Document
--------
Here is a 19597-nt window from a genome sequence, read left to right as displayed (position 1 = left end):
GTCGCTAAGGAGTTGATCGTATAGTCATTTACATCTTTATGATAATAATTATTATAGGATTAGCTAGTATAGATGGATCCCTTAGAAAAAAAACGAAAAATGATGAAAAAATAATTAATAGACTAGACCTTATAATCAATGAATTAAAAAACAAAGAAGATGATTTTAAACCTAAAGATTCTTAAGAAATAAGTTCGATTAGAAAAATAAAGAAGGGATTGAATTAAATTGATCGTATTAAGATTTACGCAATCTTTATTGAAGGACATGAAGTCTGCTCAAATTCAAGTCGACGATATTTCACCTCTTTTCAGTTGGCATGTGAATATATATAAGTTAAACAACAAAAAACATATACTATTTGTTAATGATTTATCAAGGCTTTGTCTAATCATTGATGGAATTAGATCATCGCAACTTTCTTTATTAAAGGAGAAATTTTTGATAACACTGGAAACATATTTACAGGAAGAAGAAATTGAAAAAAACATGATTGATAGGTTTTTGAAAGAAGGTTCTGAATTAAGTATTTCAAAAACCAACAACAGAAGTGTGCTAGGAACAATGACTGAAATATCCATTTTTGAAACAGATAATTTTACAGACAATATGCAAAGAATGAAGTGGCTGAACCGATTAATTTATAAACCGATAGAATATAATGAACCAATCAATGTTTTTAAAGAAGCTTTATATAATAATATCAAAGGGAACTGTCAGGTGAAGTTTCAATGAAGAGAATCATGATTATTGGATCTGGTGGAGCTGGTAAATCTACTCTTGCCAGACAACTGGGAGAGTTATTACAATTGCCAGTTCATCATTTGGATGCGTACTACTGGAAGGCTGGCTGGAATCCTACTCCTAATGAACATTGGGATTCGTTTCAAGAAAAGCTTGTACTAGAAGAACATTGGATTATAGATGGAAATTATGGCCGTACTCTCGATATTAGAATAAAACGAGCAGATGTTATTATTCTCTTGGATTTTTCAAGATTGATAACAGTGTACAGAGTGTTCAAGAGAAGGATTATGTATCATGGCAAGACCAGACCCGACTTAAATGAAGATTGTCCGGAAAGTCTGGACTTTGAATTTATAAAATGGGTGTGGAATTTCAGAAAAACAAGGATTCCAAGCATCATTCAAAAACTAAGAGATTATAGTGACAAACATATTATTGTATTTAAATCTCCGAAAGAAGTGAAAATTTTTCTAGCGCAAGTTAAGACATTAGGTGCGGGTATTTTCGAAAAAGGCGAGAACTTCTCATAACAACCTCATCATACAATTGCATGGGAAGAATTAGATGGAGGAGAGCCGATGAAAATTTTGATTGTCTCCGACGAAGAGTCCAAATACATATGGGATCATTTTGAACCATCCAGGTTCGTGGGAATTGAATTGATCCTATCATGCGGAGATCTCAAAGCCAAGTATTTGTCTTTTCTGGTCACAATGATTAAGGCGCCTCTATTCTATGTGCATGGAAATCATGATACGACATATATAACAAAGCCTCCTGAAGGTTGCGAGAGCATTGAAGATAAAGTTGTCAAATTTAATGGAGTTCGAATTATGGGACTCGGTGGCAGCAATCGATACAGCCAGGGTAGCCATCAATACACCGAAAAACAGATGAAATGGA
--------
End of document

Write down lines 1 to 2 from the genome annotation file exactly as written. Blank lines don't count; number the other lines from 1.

Here is a 19597-nt window from a genome sequence, read left to right as displayed (position 1 = left end):
GTCGCTAAGGAGTTGATCGTATAGTCATTTACATCTTTATGATAATAATTATTATAGGATTAGCTAGTATAGATGGATCCCTTAGAAAAAAAACGAAAAATGATGAAAAAATAATTAATAGACTAGACCTTATAATCAATGAATTAAAAAACAAAGAAGATGATTTTAAACCTAAAGATTCTTAAGAAATAAGTTCGATTAGAAAAATAAAGAAGGGATTGAATTAAATTGATCGTATTAAGATTTACGCAATCTTTATTGAAGGACATGAAGTCTGCTCAAATTCAAGTCGACGATATTTCACCTCTTTTCAGTTGGCATGTGAATATATATAAGTTAAACAACAAAAAACATATACTATTTGTTAATGATTTATCAAGGCTTTGTCTAATCATTGATGGAATTAGATCATCGCAACTTTCTTTATTAAAGGAGAAATTTTTGATAACACTGGAAACATATTTACAGGAAGAAGAAATTGAAAAAAACATGATTGATAGGTTTTTGAAAGAAGGTTCTGAATTAAGTATTTCAAAAACCAACAACAGAAGTGTGCTAGGAACAATGACTGAAATATCCATTTTTGAAACAGATAATTTTACAGACAATATGCAAAGAATGAAGTGGCTGAACCGATTAATTTATAAACCGATAGAATATAATGAACCAATCAATGTTTTTAAAGAAGCTTTATATAATAATATCAAAGGGAACTGTCAGGTGAAGTTTCAATGAAGAGAATCATGATTATTGGATCTGGTGGAGCTGGTAAATCTACTCTTGCCAGACAACTGGGAGAGTTATTACAATTGCCAGTTCATCATTTGGATGCGTACTACTGGAAGGCTGGCTGGAATCCTACTCCTAATGAACATTGGGATTCGTTTCAAGAAAAGCTTGTACTAGAAGAACATTGGATTATAGATGGAAATTATGGCCGTACTCTCGATATTAGAATAAAACGAGCAGATGTTATTATTCTCTTGGATTTTTCAAGATTGATAACAGTGTACAGAGTGTTCAAGAGAAGGATTATGTATCATGGCAAGACCAGACCCGACTTAAATGAAGATTGTCCGGAAAGTCTGGACTTTGAATTTATAAAATGGGTGTGGAATTTCAGAAAAACAAGGATTCCAAGCATCATTCAAAAACTAAGAGATTATAGTGACAAACATATTATTGTATTTAAATCTCCGAAAGAAGTGAAAATTTTTCTAGCGCAAGTTAAGACATTAGGTGCGGGTATTTTCGAAAAAGGCGAGAACTTCTCATAACAACCTCATCATACAATTGCATGGGAAGAATTAGATGGAGGAGAGCCGATGAAAATTTTGATTGTCTCCGACGAAGAGTCCAAATACATATGGGATCATTTTGAACCATCCAGGTTCGTGGGAATTGAATTGATCCTATCATGCGGAGATCTCAAAGCCAAGTATTTGTCTTTTCTGGTCACAATGATTAAGGCGCCTCTATTCTATGTGCATGGAAATCATGATACGACATATATAACAAAGCCTCCTGAAGGTTGCGAGAGCATTGAAGATAAAGTTGTCAAATTTAATGGAGTTCGAATTATGGGACTCGGTGGCAGCAATCGATACAGCCAGGGTAGCCATCAATACACCGAAAAACAGATGAAATGGA